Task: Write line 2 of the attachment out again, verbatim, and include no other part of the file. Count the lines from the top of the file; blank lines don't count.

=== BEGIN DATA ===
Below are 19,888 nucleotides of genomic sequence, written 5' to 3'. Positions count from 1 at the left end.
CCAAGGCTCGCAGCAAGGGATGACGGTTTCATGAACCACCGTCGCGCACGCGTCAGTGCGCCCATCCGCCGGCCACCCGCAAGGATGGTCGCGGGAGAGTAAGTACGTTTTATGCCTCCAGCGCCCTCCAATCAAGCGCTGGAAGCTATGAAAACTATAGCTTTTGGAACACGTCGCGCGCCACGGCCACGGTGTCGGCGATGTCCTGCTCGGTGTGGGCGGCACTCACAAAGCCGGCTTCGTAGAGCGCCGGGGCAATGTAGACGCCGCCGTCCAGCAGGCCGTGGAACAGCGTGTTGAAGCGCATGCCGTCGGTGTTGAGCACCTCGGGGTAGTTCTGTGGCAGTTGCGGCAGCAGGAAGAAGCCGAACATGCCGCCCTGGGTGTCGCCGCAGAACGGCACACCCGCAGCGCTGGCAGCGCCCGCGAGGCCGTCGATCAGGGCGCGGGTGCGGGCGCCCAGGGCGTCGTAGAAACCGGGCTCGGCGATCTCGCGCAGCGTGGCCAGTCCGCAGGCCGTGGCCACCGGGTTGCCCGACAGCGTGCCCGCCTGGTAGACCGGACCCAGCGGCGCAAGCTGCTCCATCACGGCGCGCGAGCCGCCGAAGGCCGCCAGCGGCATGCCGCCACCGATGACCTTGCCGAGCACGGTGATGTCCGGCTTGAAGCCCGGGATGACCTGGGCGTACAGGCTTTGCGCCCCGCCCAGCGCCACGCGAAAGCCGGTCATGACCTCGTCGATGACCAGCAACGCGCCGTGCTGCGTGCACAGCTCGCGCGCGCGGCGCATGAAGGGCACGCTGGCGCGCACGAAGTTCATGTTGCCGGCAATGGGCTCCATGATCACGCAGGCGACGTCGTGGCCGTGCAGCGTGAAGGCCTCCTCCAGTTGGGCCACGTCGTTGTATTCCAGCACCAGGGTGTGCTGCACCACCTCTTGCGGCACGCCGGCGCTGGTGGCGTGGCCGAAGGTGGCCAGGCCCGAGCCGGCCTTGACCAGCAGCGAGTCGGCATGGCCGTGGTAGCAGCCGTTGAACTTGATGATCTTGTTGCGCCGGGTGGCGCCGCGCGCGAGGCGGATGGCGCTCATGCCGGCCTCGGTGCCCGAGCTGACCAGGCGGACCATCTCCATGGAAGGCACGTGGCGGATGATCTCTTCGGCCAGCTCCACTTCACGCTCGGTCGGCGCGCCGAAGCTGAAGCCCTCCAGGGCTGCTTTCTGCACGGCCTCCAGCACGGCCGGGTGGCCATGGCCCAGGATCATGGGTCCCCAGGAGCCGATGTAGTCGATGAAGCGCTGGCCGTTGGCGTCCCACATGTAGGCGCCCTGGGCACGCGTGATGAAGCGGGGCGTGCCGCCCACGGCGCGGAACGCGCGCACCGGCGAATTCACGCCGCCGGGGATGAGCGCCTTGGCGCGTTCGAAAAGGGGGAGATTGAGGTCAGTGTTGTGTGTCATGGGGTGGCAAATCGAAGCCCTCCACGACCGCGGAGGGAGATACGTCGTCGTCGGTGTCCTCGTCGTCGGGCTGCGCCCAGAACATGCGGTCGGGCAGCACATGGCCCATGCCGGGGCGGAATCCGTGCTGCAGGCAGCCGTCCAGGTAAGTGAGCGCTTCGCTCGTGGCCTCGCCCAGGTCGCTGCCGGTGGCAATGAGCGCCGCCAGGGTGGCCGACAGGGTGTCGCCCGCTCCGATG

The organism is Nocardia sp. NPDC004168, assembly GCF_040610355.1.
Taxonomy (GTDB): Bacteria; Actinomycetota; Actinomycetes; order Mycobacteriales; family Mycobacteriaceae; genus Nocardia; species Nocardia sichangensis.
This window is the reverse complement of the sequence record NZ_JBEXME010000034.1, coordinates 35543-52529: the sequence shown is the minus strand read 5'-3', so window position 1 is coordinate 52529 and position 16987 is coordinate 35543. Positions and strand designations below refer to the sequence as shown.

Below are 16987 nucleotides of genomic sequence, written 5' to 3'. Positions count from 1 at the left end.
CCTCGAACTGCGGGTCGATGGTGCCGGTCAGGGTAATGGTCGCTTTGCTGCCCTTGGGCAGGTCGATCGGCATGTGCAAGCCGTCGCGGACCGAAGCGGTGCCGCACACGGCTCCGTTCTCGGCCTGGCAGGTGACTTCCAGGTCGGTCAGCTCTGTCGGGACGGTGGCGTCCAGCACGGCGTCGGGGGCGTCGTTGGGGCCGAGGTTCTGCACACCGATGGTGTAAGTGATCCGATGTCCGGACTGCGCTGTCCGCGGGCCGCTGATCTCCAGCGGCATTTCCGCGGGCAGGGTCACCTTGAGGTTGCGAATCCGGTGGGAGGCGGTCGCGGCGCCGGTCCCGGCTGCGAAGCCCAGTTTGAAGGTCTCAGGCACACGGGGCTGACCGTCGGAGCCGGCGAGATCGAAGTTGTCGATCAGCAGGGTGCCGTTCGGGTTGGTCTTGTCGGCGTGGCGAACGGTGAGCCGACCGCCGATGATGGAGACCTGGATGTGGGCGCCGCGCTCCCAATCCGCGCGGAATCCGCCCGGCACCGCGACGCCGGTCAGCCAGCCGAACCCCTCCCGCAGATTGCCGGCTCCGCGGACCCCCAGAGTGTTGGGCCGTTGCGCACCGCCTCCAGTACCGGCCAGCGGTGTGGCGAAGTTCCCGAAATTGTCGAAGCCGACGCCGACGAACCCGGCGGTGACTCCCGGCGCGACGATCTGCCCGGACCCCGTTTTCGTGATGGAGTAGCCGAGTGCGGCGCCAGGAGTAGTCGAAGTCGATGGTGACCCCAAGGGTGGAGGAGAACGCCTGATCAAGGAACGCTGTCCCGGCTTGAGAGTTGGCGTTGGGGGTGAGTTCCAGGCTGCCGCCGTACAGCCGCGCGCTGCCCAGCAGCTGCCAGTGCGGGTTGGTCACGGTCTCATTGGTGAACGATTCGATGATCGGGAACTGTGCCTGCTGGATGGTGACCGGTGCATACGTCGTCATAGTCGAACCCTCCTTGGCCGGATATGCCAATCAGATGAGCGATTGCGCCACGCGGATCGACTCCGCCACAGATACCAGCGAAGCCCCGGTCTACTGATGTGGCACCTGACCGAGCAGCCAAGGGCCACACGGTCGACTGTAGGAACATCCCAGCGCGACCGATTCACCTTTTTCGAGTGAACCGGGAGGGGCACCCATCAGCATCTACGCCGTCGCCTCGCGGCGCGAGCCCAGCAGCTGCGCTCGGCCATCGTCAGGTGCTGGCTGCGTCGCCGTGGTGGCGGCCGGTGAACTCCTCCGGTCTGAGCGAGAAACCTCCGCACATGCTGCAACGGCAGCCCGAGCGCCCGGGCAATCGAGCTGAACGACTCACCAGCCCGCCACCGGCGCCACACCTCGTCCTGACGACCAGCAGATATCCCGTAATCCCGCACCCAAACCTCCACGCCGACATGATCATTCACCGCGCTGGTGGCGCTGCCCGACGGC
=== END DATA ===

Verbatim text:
CCAAGGCTCGCAGCAAGGGATGACGGTTTCATGAACCACCGTCGCGCACGCGTCAGTGCGCCCATCCGCCGGCCACCCGCAAGGATGGTCGCGGGAGAGTAAGTACGTTTTATGCCTCCAGCGCCCTCCAATCAAGCGCTGGAAGCTATGAAAACTATAGCTTTTGGAACACGTCGCGCGCCACGGCCACGGTGTCGGCGATGTCCTGCTCGGTGTGGGCGGCACTCACAAAGCCGGCTTCGTAGAGCGCCGGGGCAATGTAGACGCCGCCGTCCAGCAGGCCGTGGAACAGCGTGTTGAAGCGCATGCCGTCGGTGTTGAGCACCTCGGGGTAGTTCTGTGGCAGTTGCGGCAGCAGGAAGAAGCCGAACATGCCGCCCTGGGTGTCGCCGCAGAACGGCACACCCGCAGCGCTGGCAGCGCCCGCGAGGCCGTCGATCAGGGCGCGGGTGCGGGCGCCCAGGGCGTCGTAGAAACCGGGCTCGGCGATCTCGCGCAGCGTGGCCAGTCCGCAGGCCGTGGCCACCGGGTTGCCCGACAGCGTGCCCGCCTGGTAGACCGGACCCAGCGGCGCAAGCTGCTCCATCACGGCGCGCGAGCCGCCGAAGGCCGCCAGCGGCATGCCGCCACCGATGACCTTGCCGAGCACGGTGATGTCCGGCTTGAAGCCCGGGATGACCTGGGCGTACAGGCTTTGCGCCCCGCCCAGCGCCACGCGAAAGCCGGTCATGACCTCGTCGATGACCAGCAACGCGCCGTGCTGCGTGCACAGCTCGCGCGCGCGGCGCATGAAGGGCACGCTGGCGCGCACGAAGTTCATGTTGCCGGCAATGGGCTCCATGATCACGCAGGCGACGTCGTGGCCGTGCAGCGTGAAGGCCTCCTCCAGTTGGGCCACGTCGTTGTATTCCAGCACCAGGGTGTGCTGCACCACCTCTTGCGGCACGCCGGCGCTGGTGGCGTGGCCGAAGGTGGCCAGGCCCGAGCCGGCCTTGACCAGCAGCGAGTCGGCATGGCCGTGGTAGCAGCCGTTGAACTTGATGATCTTGTTGCGCCGGGTGGCGCCGCGCGCGAGGCGGATGGCGCTCATGCCGGCCTCGGTGCCCGAGCTGACCAGGCGGACCATCTCCATGGAAGGCACGTGGCGGATGATCTCTTCGGCCAGCTCCACTTCACGCTCGGTCGGCGCGCCGAAGCTGAAGCCCTCCAGGGCTGCTTTCTGCACGGCCTCCAGCACGGCCGGGTGGCCATGGCCCAGGATCATGGGTCCCCAGGAGCCGATGTAGTCGATGAAGCGCTGGCCGTTGGCGTCCCACATGTAGGCGCCCTGGGCACGCGTGATGAAGCGGGGCGTGCCGCCCACGGCGCGGAACGCGCGCACCGGCGAATTCACGCCGCCGGGGATGAGCGCCTTGGCGCGTTCGAAAAGGGGGAGATTGAGGTCAGTGTTGTGTGTCATGGGGTGGCAAATCGAAGCCCTCCACGACCGCGGAGGGAGATACGTCGTCGTCGGTGTCCTCGTCGTCGGGCTGCGCCCAGAACATGCGGTCGGGCAGCACATGGCCCATGCCGGGGCGGAATCCGTGCTGCAGGCAGCCGTCCAGGTAAGTGAGCGCTTCGCTCGTGGCCTCGCCCAGGTCGCTGCCGGTGGCAATGAGCGCCGCCAGGGTGGCCGACAGGGTGTCGCCCGCTCCGATG